If you want a bold perennial to make an impact in your garden, then look no further than Rodgersia. These east Asian plants have lovely, large foliage and attractive plumes of white to red flowers. For the back of a moist border, a semi-shaded woodland or as a backdrop for a water feature, Rodgersia are second to none.
(Editor's Note: This article was originally published on February 7, 2009. Your comments are welcome, but please be aware that authors of previously published articles may not be able to promptly respond to new questions or comments.)
Rodgersia are relatively underused in the garden, yet for a bold impact, they are hard to beat. This genus was named in honour of US Admiral John Rogers (1812-82), commander of the North Pacific Exploring and Surveying Expedition on which Rogersia podophylla was discovered. There are 5 species within the genus, all native to east Asia, particularly Nepal, Korea, China and Japan. The genus is part of the Saxifrage family.
All of the species form large plants whose pinnate, deeply veined basal leaves arise from thick rhizomes. The leaves, which may reach 30 to 80 cm, emerge bronzy-green, become mat-green in summer and often turn brilliant yellow come autumn. They make admirable alternatives to Gunnera in colder climates or for smaller gardens. The flower stems may arise to 1.2 to 2 m, terminating in large sprays of numerous white, pink to reddish flowers in late spring or early summer. These heads are similar to a giant Astilbe flower. The star-like seed capsules often turn reddish in autumn.
In the wild, Rodgersia grow along streams, pond margins and seepage slopes. In the garden, they do prefer a moist, organic-rich, but not boggy, site in full sun to part shade. Regular watering will be required during dry weather. Avoid windy locations as their large leaves may get damaged. Propagation may be by seed or spring division. They are rated hardy to zone 5, possibly 4 with good winter protection.
The most popular species are R. pinnata and R. podophylla, but also available are R. aesculifolia, R. henricii and R. sambucifolia. In older literature, Astilboides tabularis was classified as a Rodgersia. Let's start with R. pinnata. This Chinese species has pseudo-pinnate leaves with 5 to 9 serrated leaflets. The flowers may be white, pink or red, depending on the cultivar. The most popular selection is ‘Superba', with rose-pink flowers and bronze-tinted spring leaves. ‘Fireworks' has cherry-red flowers and more distinctive bronzed spring foliage. ‘Maurice Mason' has bronzed spring foliage with reddish flowers. ‘Die Schone' is a German selection with dark pink flowers and very dark bronzed leaves. Perhaps the most spectacular is ‘Chocolate Wings' whose leaves are dark purple-bronze and retain the bronze tint all summer. Its flowers are also deep pink. ‘Alba' has white flowers and bright green leaves while ‘Elegans' is a pale pink version.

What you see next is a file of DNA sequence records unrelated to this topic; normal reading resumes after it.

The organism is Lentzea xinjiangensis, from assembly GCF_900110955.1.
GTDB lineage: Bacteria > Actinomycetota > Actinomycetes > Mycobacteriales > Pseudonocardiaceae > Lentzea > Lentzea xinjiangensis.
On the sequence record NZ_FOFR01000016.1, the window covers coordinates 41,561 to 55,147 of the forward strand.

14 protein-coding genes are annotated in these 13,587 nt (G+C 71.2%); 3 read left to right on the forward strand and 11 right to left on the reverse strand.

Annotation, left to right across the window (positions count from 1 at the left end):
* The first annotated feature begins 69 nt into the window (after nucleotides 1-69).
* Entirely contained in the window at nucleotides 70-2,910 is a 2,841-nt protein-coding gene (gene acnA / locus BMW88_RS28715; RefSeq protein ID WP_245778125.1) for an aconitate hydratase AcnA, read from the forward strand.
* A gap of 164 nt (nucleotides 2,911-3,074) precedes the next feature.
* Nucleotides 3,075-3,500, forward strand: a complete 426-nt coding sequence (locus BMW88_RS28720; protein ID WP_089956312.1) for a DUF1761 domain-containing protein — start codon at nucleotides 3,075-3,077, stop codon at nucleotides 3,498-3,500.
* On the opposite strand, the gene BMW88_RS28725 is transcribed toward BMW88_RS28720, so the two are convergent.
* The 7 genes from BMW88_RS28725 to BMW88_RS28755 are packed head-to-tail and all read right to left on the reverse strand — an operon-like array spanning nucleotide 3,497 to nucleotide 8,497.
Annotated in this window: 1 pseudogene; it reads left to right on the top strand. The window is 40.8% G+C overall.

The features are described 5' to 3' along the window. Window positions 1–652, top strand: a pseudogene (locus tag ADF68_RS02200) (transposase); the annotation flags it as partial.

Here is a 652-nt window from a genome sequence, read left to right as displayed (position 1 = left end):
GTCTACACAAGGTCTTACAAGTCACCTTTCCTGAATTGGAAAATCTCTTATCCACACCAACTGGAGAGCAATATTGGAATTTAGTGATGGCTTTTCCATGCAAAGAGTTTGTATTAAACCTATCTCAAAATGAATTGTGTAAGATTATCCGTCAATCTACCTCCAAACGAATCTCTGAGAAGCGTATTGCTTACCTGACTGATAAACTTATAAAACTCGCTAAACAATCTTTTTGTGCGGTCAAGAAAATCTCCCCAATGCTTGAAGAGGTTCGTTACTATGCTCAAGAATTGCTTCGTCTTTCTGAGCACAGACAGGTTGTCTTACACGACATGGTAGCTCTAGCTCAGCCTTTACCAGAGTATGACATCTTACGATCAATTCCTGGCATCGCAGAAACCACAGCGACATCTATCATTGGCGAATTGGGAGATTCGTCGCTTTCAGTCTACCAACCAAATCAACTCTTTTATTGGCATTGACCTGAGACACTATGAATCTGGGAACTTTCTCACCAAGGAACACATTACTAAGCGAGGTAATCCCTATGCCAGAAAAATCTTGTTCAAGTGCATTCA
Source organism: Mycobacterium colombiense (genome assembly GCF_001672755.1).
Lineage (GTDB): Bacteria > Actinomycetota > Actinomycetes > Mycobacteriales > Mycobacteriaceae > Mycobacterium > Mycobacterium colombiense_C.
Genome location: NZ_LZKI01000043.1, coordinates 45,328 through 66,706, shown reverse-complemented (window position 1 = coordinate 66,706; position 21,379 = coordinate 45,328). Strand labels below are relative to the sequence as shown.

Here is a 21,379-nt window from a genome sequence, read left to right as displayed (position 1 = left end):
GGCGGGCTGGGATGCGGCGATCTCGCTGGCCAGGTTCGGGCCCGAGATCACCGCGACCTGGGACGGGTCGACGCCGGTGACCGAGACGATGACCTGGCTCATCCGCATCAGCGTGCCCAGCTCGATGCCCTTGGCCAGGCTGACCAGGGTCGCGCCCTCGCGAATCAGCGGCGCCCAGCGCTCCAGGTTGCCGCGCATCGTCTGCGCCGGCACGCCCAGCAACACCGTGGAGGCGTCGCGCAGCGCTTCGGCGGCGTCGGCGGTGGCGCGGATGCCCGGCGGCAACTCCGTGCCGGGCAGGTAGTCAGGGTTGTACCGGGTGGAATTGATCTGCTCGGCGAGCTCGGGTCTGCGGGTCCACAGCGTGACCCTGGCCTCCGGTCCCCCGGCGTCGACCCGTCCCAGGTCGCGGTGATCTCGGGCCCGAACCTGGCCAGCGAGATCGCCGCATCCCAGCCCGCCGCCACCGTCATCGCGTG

Details of R. pinnata
Rodgersia podophylla hails from Korea and Japan. Its leaves are palmate with 5 leaflets that are cleft and serrated mostly at their outer ends. Named selections include ‘Smaragd' a semi-dwarf with bright green leaves, ‘Pagode' which is extremely floriferous, ‘Rotlaub' with dark red spring leaves and ‘Braunlaub' whose spring leaves are dark bronze. All of these have creamy-white flowers. ‘Parasol' has bronze-tinted spring leaves and pink flowers.
On the left is a collection of R. podophylla cultivars including 'Pagode' (left side), 'Braunlaub' (far right) and 'Smaragd' (middle front). The middle picture is a closer view of 'Braunlaub' while the right picture is 'Rotlaub'
Rodgersia aesculifolia has pinnate leaves with 5 to 9 oval, serrated leaflets. As the name suggests, the leaves are very much like those of horse chestnut, Aesculus hippocastanum. Overall, this Chinese species is the largest-sized of all the Rodgersia. The flowers are white, tinted pink. The spring foliage is also bronze-tinted but in autumn, turn clear yellow. Meanwhile, R. henricii, from western China and Tibet, looks essentially the same but has dark reddish-pink flowers and more deeply bronzed foliage.
Details of R. aesculifolia (left and middle) and R. henricii (right)
The rarest in cultivation is the Chinese species P. sambucifolia. Its leaves are pinnate with up to 13 serrated leaflets. In this case, the leaves are reminiscent of elderberry, Sambucus nigra or S. canadensis. The flowers are white or pale pink and the spring leaves are typically bronzed.
Details of R. sambucifolia
Seeing as Astilboides tabularis was once considered a Rodgersia, I will include it here. This species has spectacular, shield-shaped, bright green leaves with serrated edges. The flowers are white and look similar to the standard Rodgersia. The leaves are up to 1 m across while the flower stems may reach 1.5 m. This plant lends a dramatic, tropical effect to the garden and comes very close to resembling a Gunnera.
Foliage details of Astilboides tabularis
If large bold foliage is your thing, then Rodgersia are for you! In a dappled shade garden, back of a moist border or next to a sunny water feature, few plants make as dramatic a statement as Rodgersia.
I would like to thank the following people for the use of their pictures: Equilibrium (R. aesculifolia), growin (R. sambucifolia and R. henricii), jamie68 (R. pinnata flower and foliage) and gmarr (R. pinnata leaf)
About Todd Boland
I reside in St. John's, Newfoundland, Canada. I work as a research horticulturist at the Memorial University of Newfoundland Botanical Garden. I am one of the founding members of the Newfoundland Wildflower Society and the current chair of the Newfoundland Rock Garden Society. My garden is quite small but I pack it tight! Outdoors I grow mostly alpines, bulbs and ericaceous shrubs. Indoors, my passion is orchids. When not in the garden, I'm out bird watching, a hobby that has gotten me to some lovely parts of the world.